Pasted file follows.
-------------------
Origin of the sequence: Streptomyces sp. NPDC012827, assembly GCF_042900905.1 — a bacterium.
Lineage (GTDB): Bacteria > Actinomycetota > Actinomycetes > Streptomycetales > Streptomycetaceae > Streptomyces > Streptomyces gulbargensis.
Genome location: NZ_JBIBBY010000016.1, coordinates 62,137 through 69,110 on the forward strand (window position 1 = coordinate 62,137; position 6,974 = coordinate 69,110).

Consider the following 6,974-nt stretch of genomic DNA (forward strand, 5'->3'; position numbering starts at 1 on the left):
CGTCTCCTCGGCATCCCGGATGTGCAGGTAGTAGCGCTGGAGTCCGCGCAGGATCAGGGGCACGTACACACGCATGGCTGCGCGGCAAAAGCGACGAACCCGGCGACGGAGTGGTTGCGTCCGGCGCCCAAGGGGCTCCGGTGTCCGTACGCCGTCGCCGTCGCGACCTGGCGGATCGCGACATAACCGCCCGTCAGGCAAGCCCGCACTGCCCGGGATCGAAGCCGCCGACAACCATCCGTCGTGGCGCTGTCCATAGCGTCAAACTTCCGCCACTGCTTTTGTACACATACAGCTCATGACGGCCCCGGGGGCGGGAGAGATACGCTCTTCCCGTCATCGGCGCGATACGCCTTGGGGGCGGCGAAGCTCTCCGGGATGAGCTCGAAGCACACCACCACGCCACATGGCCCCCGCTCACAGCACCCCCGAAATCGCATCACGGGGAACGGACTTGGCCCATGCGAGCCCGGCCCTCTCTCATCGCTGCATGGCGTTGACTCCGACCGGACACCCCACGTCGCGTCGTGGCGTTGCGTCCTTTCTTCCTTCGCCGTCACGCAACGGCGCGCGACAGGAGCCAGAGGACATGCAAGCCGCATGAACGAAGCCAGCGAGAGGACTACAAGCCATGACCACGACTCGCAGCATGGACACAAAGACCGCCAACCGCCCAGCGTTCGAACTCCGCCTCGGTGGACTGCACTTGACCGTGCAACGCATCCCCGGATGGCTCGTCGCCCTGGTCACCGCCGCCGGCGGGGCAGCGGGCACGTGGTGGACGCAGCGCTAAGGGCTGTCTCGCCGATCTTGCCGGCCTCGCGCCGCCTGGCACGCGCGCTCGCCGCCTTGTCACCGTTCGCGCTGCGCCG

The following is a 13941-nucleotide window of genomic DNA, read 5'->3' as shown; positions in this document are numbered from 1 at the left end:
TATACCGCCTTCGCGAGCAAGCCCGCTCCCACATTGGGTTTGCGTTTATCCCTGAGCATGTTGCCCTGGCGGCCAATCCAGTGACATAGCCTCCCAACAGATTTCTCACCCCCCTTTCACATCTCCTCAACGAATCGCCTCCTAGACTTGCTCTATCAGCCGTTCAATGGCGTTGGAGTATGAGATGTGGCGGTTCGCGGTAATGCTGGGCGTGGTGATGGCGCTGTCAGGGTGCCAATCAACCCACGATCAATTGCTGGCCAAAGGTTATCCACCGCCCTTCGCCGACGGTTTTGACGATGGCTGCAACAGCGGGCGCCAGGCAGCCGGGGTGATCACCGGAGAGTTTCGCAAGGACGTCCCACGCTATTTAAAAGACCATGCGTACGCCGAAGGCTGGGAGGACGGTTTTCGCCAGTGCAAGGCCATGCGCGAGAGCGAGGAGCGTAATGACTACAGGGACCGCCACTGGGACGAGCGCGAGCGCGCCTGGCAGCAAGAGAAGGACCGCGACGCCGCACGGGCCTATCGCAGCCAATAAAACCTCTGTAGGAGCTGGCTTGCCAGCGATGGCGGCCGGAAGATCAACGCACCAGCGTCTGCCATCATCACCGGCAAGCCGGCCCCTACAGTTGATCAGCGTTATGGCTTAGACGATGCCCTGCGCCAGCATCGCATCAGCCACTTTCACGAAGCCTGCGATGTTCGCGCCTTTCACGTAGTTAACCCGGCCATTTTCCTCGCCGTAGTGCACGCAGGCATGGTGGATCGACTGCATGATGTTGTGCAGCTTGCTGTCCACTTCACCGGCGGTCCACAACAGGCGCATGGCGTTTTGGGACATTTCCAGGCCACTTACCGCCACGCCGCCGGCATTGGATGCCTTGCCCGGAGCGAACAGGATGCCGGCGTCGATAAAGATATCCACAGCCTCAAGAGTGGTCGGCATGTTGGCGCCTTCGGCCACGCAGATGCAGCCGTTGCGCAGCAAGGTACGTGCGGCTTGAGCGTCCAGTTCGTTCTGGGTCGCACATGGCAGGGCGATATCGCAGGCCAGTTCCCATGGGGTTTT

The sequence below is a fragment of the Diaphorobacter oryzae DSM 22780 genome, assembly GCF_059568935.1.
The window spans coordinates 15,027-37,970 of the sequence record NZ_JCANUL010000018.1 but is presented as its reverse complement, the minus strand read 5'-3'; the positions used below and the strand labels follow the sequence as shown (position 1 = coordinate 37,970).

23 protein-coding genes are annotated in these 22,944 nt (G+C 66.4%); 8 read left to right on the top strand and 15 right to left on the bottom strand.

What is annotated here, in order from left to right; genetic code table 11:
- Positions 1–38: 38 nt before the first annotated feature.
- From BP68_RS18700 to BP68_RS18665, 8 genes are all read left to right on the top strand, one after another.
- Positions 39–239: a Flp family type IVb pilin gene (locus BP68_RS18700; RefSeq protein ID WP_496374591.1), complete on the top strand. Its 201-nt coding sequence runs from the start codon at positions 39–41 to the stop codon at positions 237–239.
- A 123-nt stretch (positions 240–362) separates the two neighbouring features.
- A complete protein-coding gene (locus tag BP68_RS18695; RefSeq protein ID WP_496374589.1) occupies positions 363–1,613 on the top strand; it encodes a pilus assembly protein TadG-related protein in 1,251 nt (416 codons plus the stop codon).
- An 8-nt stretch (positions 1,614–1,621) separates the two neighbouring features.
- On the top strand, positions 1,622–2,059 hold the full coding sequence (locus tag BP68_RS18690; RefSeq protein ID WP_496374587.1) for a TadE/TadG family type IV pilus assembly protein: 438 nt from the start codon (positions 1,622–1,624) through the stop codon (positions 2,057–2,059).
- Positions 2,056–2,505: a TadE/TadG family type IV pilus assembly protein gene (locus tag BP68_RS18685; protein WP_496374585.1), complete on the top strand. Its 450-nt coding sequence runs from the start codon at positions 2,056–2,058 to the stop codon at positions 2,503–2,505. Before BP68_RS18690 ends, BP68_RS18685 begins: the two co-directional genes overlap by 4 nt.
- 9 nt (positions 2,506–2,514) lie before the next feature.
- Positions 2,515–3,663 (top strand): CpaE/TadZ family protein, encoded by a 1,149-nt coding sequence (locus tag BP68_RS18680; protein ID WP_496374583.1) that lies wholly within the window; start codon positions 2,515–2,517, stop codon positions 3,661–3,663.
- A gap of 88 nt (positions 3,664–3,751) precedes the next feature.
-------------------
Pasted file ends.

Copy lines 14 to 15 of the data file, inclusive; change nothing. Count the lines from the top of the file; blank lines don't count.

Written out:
- Positions 39–239: a Flp family type IVb pilin gene (locus BP68_RS18700; RefSeq protein ID WP_496374591.1), complete on the top strand. Its 201-nt coding sequence runs from the start codon at positions 39–41 to the stop codon at positions 237–239.
- A 123-nt stretch (positions 240–362) separates the two neighbouring features.